Image Source: NYTimes Zoe Prinds-Flash
But before there was Kickstarter, there were CSA's. CSA's are "Community Supported Agriculture" in which, at the beginning of the season, you buy a share in the production of a farm and receive weekly baskets throughout the summer/fall as things come into season. Kind of like a "cake-of-the-month" club, but healthier. Or like having someone do your farmer's market shopping for you every week and load it all up in a box for you to conveniently pick up (or have delivered). Like a real investor though, you also assume some of the risk - you might sign up for a CSA hoping you'll get a steady supply of your favorite tomatoes, only to be hit by a year with a June snowstorm or vampire rabbit infestation and no tomatoes. Usually you'll get something else instead, but it may be a whole bunch of something you don't particularly love. And after a few months of nothing but onions and chard, there's a chance you may find yourself wondering why you got yourself into this in the first place and looking around for a bacon-and-hops based CSA instead (if anyone knows of one of these, please let me know).
A brief recap of my sister-in-law's summer Facebook feed, for example:
6/4/13 - First CSA! Lots of greens this week and we're already wondering what to do with it all.
7/9 - This week in the CSA: you guessed it....Onions! Also: green beans, heirloom lettuce, beets, cabbage, cucumber, zucchini, chard, Asian greens.
7/16 - This week, from the CSA: potatoes, cucumber, yellow squash, basil, heirloom lettuce, green beans, rainbow chard, cauliflower. Notice what I did not mention-- spring onions! This is the first time we have not gotten spring onions. It's a miracle! We did, however, get scallions. So there's that.
VolumeOne picked up a neat story from the NYTimes yesterday about a movement that is a twist on this idea - Community Supported Art (also, confusingly, "CSA's"). The idea here is to buy into a share of art from local artists and basically get a mystery art box back in return. It could be some sort of abstract modernist piece, a sculpture, or a photo print, but a group of local artists all come together to contribute to the boxes. It's an interesting model, and again shifts some of the risk from the producers to the consumers in a way that is very different from your standard intro econ model of a competitive market.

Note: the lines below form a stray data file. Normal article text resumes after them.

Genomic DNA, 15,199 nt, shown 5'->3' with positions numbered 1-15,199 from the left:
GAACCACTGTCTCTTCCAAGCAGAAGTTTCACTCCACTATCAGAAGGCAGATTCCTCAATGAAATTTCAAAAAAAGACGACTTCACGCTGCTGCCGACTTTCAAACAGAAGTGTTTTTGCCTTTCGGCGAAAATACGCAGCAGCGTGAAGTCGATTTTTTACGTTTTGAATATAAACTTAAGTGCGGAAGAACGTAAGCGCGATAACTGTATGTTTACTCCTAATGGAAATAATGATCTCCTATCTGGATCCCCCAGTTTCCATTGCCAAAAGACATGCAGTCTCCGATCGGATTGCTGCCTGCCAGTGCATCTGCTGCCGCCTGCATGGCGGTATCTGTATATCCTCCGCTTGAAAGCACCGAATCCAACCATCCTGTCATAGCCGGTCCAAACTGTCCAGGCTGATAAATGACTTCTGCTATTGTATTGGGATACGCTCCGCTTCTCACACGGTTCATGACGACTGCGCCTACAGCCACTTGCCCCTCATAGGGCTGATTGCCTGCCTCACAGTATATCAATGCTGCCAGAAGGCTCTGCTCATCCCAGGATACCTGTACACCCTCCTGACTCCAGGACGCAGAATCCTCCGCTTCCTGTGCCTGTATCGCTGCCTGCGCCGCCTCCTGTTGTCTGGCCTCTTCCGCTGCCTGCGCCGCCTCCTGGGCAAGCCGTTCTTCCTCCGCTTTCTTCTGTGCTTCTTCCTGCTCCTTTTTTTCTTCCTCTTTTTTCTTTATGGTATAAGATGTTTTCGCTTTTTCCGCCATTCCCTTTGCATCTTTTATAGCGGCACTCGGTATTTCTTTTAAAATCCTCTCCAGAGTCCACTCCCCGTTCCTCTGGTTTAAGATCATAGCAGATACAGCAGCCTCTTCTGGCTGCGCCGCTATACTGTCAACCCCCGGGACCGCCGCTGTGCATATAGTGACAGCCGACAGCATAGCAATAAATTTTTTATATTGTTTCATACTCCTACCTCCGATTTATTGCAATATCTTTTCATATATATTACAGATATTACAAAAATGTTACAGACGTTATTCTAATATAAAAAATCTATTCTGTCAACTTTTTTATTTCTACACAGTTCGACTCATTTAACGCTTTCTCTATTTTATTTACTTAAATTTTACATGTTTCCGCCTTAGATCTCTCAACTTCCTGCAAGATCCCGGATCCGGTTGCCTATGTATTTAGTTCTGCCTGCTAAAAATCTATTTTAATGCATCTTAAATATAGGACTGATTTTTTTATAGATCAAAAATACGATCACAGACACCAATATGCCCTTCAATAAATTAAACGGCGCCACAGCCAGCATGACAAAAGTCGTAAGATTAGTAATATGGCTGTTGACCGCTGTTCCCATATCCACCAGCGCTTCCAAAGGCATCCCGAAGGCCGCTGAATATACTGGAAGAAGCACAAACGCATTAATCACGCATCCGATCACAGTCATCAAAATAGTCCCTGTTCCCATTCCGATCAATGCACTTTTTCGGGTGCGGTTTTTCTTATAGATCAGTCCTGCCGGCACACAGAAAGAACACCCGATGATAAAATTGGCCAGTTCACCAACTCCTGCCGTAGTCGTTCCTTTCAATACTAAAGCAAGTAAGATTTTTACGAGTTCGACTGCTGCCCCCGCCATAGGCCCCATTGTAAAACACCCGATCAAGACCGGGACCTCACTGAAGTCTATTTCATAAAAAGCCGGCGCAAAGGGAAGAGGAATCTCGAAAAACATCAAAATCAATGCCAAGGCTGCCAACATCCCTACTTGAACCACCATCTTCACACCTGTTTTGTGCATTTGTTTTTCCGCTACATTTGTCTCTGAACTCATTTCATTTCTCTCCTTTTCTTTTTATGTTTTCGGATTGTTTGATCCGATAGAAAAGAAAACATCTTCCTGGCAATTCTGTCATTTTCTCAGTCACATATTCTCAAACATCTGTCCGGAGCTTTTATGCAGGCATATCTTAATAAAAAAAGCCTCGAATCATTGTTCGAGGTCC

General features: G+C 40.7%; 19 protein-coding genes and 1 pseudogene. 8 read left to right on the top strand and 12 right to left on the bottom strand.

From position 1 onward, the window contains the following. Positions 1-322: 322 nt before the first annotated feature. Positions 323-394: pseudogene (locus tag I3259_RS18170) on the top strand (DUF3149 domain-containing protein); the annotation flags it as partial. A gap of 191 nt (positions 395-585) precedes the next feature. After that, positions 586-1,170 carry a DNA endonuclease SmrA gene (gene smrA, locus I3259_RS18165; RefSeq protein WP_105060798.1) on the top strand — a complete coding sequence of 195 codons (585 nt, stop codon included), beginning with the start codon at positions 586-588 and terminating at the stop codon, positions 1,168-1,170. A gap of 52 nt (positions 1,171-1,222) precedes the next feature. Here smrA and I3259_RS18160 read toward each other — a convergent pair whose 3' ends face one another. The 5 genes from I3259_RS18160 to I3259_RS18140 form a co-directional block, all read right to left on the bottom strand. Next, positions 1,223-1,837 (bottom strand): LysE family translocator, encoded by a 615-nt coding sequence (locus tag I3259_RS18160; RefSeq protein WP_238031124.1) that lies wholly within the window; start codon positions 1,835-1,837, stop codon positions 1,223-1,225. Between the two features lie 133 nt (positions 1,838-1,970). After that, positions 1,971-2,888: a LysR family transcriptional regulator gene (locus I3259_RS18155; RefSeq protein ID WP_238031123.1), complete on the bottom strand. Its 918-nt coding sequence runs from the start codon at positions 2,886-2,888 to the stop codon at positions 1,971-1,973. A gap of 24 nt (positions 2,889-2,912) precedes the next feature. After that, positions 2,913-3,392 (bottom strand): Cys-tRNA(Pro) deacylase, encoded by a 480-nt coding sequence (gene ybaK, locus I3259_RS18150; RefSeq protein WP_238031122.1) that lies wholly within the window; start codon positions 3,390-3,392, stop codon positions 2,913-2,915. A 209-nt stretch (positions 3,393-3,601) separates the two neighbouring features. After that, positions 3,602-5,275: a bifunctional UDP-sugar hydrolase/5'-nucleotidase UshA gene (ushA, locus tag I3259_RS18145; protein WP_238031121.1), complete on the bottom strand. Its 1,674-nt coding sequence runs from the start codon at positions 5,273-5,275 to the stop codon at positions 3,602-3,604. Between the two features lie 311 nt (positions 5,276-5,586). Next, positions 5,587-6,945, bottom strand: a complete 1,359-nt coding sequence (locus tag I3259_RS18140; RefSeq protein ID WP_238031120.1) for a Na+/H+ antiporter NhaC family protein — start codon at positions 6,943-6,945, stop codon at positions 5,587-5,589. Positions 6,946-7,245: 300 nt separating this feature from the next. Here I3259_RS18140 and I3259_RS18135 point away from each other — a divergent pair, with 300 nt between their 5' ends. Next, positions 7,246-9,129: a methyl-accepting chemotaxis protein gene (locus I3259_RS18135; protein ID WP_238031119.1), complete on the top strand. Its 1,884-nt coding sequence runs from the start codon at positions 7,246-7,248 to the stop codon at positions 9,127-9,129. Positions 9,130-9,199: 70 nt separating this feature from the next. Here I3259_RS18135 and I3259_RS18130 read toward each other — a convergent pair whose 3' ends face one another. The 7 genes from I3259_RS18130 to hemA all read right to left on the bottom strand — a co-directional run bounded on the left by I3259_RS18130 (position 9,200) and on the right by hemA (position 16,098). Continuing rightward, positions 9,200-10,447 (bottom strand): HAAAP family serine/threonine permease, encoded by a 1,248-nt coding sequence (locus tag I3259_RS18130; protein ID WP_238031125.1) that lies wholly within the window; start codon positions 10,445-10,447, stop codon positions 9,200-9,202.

In the last few years, there has been an explosion of interest in co-ops (like our fabulous Menomonie Market Food Co-op), bartering (including a reality TV show), and direct exchanges at places like farmer's markets, ebay, and craigslist as well as CSA's. These are not new market forms - in fact they are much closer to the very first exchange markets humans ever knew. It's more of a renaissance of these older forms of exchange, perhaps made somewhat more possible as our connected-ness online begins to allow for more personal communities again. But they all have aspects that make them different from a that typical textbook competitive market model - either an emphasis on goals other than profits, aspects of personal interactions and social capital and community externalities, or unique goods and services that don't scale well to competitive markets. The movement to "Community Supported ______" implicitly suggests that traditional markets aren't capable of supporting these business models, and yet the community finds enough value in them to support them in alternative ways. In some sense it's a fairly standard "bundling" model, but the community aspect makes it different than the type of bundling firms do when they include a keyboard with a new computer or shampoo with conditioner. There is something fundamentally different in "Buy Local" movements that is missing from many of our standard econ models and needs to be brought back to the forefront of how we're thinking about modern exchange.
In a few weeks school will be starting up again and it will be time for me to once again impart my knowledge of how markets work to another class of unsuspecting econ students. And yet, each year it also seems like real-world markets are getting more and more dissimilar to the ones in the textbooks I'm teaching from (and yes, I'm already in mid-semester form with confusing econ terminology by not just saying "less similar").
In the meantime, I'm trying to envision how we can start a CSSS (Community Supported Social Science) - maybe people will pay us to have monthly talks on random subjects ... come to think of it, I guess that's also basically the TED talk model? Or just fund a set of random research articles on assorted topics? I'm pretty sure Dr. Lee, Dr. Paulson, and I (and I'm sure others) would be very happy to deliver a box of social science research to anyone who wants to fund our new CSSS next summer - come to think of it, I guess that's pretty much exactly what we're trying to sell to the NSF right now! ;)